Essential Flinders Ranges Travel Guide

The southern and northern Flinders Ranges have to be seen to be believed. This detailed guide is a must for any traveller to this ancient landscape.

Flinders Ranges
Simply breathtaking Flinders Ranges scenery.

We know you love RVing, but how do you feel about geology? More to the point, what does one have to do with the other? Well, in the southern and northern Flinders Ranges, it’s all about geology, otherwise known as really cool, and seriously old, rock formations.


Most RVers will access Flinders from Port Augusta. A visit to the Wadlata Outback Centre is a must to pick up the 4WD Tracks & Repeater Towers map, the Flinders Ranges & Outback Visitor Guide, information on entry and camping fees for Ikara-Flinders Ranges NP and  Vulkathunha-Gammon Ranges NP, and private stations along the way that offer camping (and sometimes 4WDing). 

Fill water tanks and stock up on fuel and all supplies in town before departing.

Flinders Ranges
Entrance to Wilpena Pound.

We begin with Ikara-Flinders Ranges NP because it comes first driving via Hawker. Rawnsley Park Station is just to the south of the park’s boundary and plenty of RVers enjoy staying there with a larger van. However, basing yourself right in the park at Wilpena provides easy access to all those wonderful walks, day trips and outstanding wildlife viewing.

Flinders Ranges
Wilpena Pound.

There is an information centre, a small shop and cafe, and a swimming pool at the resort. The bushwalking is outstanding, especially in Wilpena Pound; you can even walk or mountain bike a section of the Heysen Trail or the Mawson Trail. If you prefer a more secluded camping experience, there are several NP campgrounds along the Brachina Gorge Geological Trail and the drive through Bunyeroo Valley.

One terrific spot is at Brachina East with Brachina Creek probably-not-running beside it and a mob of rare (and shy) yellow-tailed rock wallabies living across the creek. 

Flinders Ranges
Emus and kangaroos are a common sight in the Flinders Ranges.

For a short drive, head back to the park’s entrance, turning north and then south. Watch for the 300-year-old Cazneaux Tree to the left with an information plaque. The turn-off for Sacred Canyon will be on the right within 1km; this is a 28km unsealed drive to a car park with an information plaque and a walk up a creek bed to see some Adnyamathanha petroglyphs.


For a full-day 4WD or AWD tour, pick up a copy of the Brachina Gorge Geological Trail at Wilpena (serious geologists can also download a more academic booklet). Four kilometres up the main road is a turn-off to Brachina and Bunyeroo; ignore this as it is better to return this way.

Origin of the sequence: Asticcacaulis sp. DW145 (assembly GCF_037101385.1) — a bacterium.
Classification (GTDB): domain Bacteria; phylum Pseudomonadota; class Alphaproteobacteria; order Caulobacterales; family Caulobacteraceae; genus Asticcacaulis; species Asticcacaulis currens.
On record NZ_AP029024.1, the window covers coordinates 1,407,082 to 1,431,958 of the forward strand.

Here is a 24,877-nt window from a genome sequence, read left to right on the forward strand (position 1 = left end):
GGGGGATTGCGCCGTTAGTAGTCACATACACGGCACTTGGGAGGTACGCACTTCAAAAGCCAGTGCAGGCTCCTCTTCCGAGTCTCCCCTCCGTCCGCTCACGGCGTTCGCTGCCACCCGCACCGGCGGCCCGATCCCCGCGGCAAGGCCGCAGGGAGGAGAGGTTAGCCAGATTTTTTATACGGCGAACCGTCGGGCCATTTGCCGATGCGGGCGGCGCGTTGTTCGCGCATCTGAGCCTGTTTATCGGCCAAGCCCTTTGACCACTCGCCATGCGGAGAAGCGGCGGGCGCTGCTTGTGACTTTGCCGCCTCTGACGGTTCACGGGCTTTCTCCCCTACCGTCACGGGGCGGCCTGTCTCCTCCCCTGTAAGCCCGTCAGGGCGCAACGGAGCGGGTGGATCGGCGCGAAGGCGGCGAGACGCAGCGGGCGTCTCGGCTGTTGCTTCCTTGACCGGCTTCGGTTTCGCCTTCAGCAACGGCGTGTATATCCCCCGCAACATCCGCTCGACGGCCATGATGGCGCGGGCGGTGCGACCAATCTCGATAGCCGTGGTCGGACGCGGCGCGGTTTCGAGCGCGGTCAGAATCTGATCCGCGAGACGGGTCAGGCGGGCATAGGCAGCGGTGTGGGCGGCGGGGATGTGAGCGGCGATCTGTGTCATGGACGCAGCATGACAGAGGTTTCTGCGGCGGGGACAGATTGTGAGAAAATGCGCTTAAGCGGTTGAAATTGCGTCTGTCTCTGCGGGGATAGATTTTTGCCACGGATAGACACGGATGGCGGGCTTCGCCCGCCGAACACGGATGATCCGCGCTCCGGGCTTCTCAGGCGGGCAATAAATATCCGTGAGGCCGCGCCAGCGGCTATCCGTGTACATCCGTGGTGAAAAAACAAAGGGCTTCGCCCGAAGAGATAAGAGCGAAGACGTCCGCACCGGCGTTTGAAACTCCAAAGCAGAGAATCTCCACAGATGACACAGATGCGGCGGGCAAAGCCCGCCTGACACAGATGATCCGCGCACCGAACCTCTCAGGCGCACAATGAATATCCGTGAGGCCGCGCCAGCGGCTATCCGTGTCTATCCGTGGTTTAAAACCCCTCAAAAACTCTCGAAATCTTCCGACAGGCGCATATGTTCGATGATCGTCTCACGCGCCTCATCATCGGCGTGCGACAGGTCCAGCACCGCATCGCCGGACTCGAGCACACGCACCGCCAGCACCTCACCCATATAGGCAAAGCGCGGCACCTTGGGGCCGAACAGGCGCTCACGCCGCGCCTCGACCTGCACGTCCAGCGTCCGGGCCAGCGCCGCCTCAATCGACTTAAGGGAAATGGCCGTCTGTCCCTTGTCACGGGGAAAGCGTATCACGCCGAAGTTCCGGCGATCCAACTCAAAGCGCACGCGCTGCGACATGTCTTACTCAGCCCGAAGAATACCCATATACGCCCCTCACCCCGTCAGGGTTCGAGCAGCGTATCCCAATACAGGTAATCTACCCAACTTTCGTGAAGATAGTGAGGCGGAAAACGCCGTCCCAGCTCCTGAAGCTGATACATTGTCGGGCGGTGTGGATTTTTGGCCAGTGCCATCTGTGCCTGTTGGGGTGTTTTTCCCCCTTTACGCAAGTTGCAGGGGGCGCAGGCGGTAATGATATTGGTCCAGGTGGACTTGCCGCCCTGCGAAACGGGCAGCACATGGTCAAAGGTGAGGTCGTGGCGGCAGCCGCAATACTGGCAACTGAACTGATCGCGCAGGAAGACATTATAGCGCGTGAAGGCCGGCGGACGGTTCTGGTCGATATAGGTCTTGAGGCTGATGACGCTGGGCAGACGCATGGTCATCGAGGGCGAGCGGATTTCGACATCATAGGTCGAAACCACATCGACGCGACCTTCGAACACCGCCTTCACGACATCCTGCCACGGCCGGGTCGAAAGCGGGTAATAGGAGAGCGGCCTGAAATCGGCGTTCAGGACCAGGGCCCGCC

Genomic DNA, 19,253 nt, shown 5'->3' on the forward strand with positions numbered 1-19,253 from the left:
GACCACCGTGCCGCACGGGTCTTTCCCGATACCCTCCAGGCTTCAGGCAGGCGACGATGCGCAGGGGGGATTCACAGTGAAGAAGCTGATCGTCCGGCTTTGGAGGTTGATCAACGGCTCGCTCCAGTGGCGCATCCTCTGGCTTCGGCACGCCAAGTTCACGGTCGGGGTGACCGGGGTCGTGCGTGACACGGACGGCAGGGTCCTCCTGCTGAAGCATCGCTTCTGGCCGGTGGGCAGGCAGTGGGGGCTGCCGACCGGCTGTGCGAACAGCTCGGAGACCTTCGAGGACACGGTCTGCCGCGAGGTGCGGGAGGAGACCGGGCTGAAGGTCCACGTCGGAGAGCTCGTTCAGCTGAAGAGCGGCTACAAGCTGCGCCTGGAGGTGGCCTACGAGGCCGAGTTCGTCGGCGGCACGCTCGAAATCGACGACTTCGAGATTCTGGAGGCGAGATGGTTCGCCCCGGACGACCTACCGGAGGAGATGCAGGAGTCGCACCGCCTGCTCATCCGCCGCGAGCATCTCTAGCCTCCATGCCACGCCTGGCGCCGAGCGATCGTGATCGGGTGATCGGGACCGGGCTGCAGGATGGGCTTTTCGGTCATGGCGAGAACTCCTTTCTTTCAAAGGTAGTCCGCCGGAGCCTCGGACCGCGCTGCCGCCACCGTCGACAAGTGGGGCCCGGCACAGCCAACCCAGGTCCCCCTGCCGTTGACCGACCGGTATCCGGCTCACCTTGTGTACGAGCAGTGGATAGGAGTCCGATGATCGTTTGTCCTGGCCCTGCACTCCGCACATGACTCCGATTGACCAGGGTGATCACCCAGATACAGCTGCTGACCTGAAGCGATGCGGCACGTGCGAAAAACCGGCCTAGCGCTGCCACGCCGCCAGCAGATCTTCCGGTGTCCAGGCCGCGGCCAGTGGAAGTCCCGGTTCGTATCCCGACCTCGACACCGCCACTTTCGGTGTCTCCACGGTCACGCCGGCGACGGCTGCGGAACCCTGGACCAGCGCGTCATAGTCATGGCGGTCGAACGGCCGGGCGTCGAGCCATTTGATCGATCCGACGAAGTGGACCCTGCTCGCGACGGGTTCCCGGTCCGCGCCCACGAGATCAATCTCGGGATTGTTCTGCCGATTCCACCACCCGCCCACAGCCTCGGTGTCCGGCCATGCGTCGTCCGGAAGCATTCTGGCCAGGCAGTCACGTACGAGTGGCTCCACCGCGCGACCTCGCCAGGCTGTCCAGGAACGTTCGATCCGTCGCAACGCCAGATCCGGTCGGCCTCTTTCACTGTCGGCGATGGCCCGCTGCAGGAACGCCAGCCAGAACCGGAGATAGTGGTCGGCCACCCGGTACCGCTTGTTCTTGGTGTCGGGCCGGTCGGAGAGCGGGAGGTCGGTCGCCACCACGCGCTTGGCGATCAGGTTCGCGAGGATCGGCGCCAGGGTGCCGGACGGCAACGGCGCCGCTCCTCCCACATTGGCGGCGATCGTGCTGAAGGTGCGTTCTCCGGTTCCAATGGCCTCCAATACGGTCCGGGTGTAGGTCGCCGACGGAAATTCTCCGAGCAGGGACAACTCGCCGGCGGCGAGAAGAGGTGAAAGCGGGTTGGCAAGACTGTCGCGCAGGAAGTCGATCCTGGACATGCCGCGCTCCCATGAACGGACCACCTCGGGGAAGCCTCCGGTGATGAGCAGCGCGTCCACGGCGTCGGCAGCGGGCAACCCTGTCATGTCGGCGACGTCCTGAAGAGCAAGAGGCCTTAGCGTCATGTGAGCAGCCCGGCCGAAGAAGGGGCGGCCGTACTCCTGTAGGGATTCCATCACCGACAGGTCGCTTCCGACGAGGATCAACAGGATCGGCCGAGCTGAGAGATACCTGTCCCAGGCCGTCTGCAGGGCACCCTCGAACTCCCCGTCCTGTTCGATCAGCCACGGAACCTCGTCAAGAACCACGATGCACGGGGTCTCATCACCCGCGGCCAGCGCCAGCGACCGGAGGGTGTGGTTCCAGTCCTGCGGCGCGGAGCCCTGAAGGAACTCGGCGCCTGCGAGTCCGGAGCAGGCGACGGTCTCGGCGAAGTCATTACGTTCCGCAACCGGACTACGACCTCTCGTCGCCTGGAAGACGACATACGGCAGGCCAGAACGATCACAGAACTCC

Flinders Ranges
Driving through Brachina Gorge.

Continue north-west, stopping to take in Hucks Lookout and Stockes Hill Lookout. Oraparinna is 6km on, and there is camping 2km further at Dingley Dell. 

It is another 6km to the start of the actual Brachina Gorge Geological Trail, where you’ll find an information bay. From here on, you are moving forward in geological time with postings at numerous locations explaining the astonishing rock formations: they are all worth a stop.

The trail continues for 25km, crossing Brachina Creek several times, and with a number of places to camp including Youngoona, Trezona, Brachina East and Teamsters. The track is easy, but caution is still required, especially along the creek beds (which will probably be dry). More than anything, be sure to take in that scenery wrapping around you like a panoramic landscape painting. The trail ends at the boundary of the national park.

Flinders Ranges
Brachina Gorge.

Backtrack for 1km to the Wilkawillina information sign; on the right of the creek bed are several huge river boulders. If you look closely and pour some water over the rock, you’ll see 520-million-year-old marine life fossils ‘magically’ appear.

Looking at the gorge walls rising above, this has to be one of the scenic wonders of South Australia. At another 8km, still backtracking, turn south towards Bunyeroo Gorge. This drive drops and bends and climbs its way for 30km along the east slopes of the Heysen Range and through the Bunyeroo Valley with a number of abrupt pullouts to spectacular scenic lookouts, and to the start of various walks including a 7.5km return hike to Bunyeroo Gorge. 

Campgrounds include Cambrian and Acramen. This gorgeous drive ends at the main road you started on, with another 5km south to the Wilpena turn-off. 


After taking time to enjoy all that the Flinders Ranges has to offer, especially a must-do walk in the Pound, you can proceed north to Vulkathunha-Gammon Ranges and Arkaroola (the Gammon Ranges are also known as the Northern Flinders Ranges).

Your choice is 152km of a gravel road from Wilpena to Balcanoona, or 158km of sealed road from Hawker to Copley, with another 97km of gravel road to Balcanoona.